True, but then if you ARE continually doubting science, you could be considered a nihilist. The distinction I was focused on is the definition of "Accepted Science". The value of that title is rapidly diminishing before our eyes, because the challenge vs defense of it has a global audience now, so the integrity of the debate has become a reality tv show. That's the frustrating part.
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Re: Are the planets growing?

Unread postby Open Mind » Wed Nov 13, 2019 2:20 pm

Aardwolf wrote:There are 6,000 mammals, have you checked all of them to evidence human evolution as some sort of discrepancy?


True. It would be interesting to see the distribution of animals that had larger versions pre Younger Dryas vs ones that did not. I'd be interested to see if there was a correlation between predators and prey or if the degree of size difference had anything to do with the amount or significance of their defense attributes.
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Re: Are the planets growing?

Unread postby Aardwolf » Thu Nov 14, 2019 6:31 am

Open Mind wrote:
Aardwolf wrote:Then you need to change your outlook. It's fundamental of the scientific method to doubt "accepted science". If you're not continually doubting science then you're just an acolyte.


True, but then if you ARE continually doubting science, you could be considered a nihilist. The distinction I was focused on is the definition of "Accepted Science". The value of that title is rapidly diminishing before our eyes, because the challenge vs defense of it has a global audience now, so the integrity of the debate has become a reality tv show. That's the frustrating part.
No a nihilist doubts meaning/existence of everything which has no productive quality. Scientific scepticism is the only method of progressing science and is probably the single most important aspect.

Science is determined by facts, not acceptance.
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Re: Are the planets growing?

Unread postby Aardwolf » Thu Nov 14, 2019 7:17 am

Open Mind wrote:
Aardwolf wrote:There are 6,000 mammals, have you checked all of them to evidence human evolution as some sort of discrepancy?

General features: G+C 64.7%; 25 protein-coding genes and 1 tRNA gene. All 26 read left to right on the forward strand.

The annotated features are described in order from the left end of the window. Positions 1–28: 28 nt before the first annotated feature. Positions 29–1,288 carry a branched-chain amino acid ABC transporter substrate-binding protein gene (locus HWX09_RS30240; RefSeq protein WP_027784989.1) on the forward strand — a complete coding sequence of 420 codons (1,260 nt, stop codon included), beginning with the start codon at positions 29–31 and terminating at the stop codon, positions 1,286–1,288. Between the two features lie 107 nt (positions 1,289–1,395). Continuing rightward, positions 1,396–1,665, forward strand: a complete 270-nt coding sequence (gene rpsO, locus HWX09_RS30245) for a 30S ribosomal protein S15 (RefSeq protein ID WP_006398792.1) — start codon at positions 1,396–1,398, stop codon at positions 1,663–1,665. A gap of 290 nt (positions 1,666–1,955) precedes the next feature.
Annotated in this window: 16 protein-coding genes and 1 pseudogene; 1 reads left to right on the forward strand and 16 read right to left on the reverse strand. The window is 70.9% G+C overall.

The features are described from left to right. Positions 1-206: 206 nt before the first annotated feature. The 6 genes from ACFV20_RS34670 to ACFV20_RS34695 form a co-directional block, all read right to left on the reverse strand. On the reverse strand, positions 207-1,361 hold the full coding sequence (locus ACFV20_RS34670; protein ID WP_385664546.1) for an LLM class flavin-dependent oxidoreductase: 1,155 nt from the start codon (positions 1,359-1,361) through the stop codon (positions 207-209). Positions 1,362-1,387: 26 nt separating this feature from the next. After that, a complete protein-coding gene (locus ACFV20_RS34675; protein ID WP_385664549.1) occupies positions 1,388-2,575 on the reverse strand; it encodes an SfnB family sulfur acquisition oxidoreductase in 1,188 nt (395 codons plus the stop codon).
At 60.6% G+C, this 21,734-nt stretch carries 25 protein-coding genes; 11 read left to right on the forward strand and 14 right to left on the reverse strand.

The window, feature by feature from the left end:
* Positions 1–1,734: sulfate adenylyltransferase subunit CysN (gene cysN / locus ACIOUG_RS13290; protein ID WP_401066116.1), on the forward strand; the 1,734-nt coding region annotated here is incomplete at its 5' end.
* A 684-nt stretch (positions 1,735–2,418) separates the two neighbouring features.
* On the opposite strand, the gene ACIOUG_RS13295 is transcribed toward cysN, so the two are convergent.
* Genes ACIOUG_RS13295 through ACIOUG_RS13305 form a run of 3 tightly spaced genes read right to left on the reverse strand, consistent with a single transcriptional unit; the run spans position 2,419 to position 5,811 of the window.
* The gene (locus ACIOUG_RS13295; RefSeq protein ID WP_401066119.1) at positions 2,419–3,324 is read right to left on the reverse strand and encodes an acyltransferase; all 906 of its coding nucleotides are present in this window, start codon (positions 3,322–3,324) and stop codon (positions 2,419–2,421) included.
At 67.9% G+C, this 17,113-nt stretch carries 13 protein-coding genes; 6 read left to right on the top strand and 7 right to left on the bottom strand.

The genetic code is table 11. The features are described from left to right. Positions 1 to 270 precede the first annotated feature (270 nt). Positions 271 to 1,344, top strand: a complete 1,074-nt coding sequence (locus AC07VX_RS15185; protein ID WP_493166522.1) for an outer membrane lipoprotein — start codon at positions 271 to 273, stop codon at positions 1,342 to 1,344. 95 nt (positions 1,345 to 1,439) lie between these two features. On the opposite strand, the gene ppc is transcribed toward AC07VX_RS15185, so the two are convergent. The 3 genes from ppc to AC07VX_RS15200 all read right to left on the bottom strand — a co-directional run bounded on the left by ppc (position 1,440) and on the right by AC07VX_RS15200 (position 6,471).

True. It would be interesting to see the distribution of animals that had larger versions pre Younger Dryas vs ones that did not. I'd be interested to see if there was a correlation between predators and prey or if the degree of size difference had anything to do with the amount or significance of their defense attributes.
You stated that that there was a discrepancy between humans and many other animals so I thought you had checked. Are you just assuming the existence of this "discrepancy"?
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Re: Are the planets growing?

Unread postby Open Mind » Thu Nov 14, 2019 8:54 am

Aardwolf wrote:No a nihilist doubts meaning/existence of everything which has no productive quality. Scientific scepticism is the only method of progressing science and is probably the single most important aspect.

Science is determined by facts, not acceptance.


Your right of course. But the stigma of "Climate Denier" is conflated pretty close to nihilist these days, the worth of that judgement being measured in quantity rather than quality of attribution.


Aardwolf wrote:You stated that there was a discrepancy between humans and many other animals so I thought you had checked. Are you just assuming the existence of this "discrepancy"?


Sorry. I have no particular data. I'm going off the obvious lack of 'trust worthy' evidence of larger scale humans, vs the large amount of huge fauna remains below the younger dryas layer. When I try to search for pre younger dryas animals that were 'normal size' its very hard to find considering the popularity of the huge beasts. I'm open to the existence of some present day animals who had Pre YD relatives that were similar size. Its just challenging to find them because no one seems to give a shit about them. lol
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Re: Are the planets growing?

Unread postby Aardwolf » Thu Nov 14, 2019 9:25 am